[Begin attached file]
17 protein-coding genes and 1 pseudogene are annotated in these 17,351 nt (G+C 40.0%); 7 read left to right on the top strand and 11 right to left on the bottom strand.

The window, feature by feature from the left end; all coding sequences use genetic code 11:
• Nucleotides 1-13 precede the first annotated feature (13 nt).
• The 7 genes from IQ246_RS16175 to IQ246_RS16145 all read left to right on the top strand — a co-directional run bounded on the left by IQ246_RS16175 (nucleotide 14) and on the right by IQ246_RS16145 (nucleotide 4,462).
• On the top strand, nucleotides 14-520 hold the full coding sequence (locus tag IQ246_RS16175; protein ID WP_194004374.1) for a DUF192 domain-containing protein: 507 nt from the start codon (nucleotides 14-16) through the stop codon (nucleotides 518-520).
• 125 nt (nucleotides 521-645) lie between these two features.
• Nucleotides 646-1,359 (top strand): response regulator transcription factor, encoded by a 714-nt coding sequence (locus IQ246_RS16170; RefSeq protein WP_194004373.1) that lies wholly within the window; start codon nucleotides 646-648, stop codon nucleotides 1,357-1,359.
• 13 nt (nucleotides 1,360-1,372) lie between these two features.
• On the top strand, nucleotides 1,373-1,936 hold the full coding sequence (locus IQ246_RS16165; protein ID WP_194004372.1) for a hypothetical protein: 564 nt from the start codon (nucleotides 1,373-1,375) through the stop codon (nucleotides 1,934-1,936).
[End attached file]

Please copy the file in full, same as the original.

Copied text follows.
17 protein-coding genes and 1 pseudogene are annotated in these 17,351 nt (G+C 40.0%); 7 read left to right on the top strand and 11 right to left on the bottom strand.

The window, feature by feature from the left end; all coding sequences use genetic code 11:
• Nucleotides 1-13 precede the first annotated feature (13 nt).
• The 7 genes from IQ246_RS16175 to IQ246_RS16145 all read left to right on the top strand — a co-directional run bounded on the left by IQ246_RS16175 (nucleotide 14) and on the right by IQ246_RS16145 (nucleotide 4,462).
• On the top strand, nucleotides 14-520 hold the full coding sequence (locus tag IQ246_RS16175; protein ID WP_194004374.1) for a DUF192 domain-containing protein: 507 nt from the start codon (nucleotides 14-16) through the stop codon (nucleotides 518-520).
• 125 nt (nucleotides 521-645) lie between these two features.
• Nucleotides 646-1,359 (top strand): response regulator transcription factor, encoded by a 714-nt coding sequence (locus IQ246_RS16170; RefSeq protein WP_194004373.1) that lies wholly within the window; start codon nucleotides 646-648, stop codon nucleotides 1,357-1,359.
• 13 nt (nucleotides 1,360-1,372) lie between these two features.
• On the top strand, nucleotides 1,373-1,936 hold the full coding sequence (locus IQ246_RS16165; protein ID WP_194004372.1) for a hypothetical protein: 564 nt from the start codon (nucleotides 1,373-1,375) through the stop codon (nucleotides 1,934-1,936).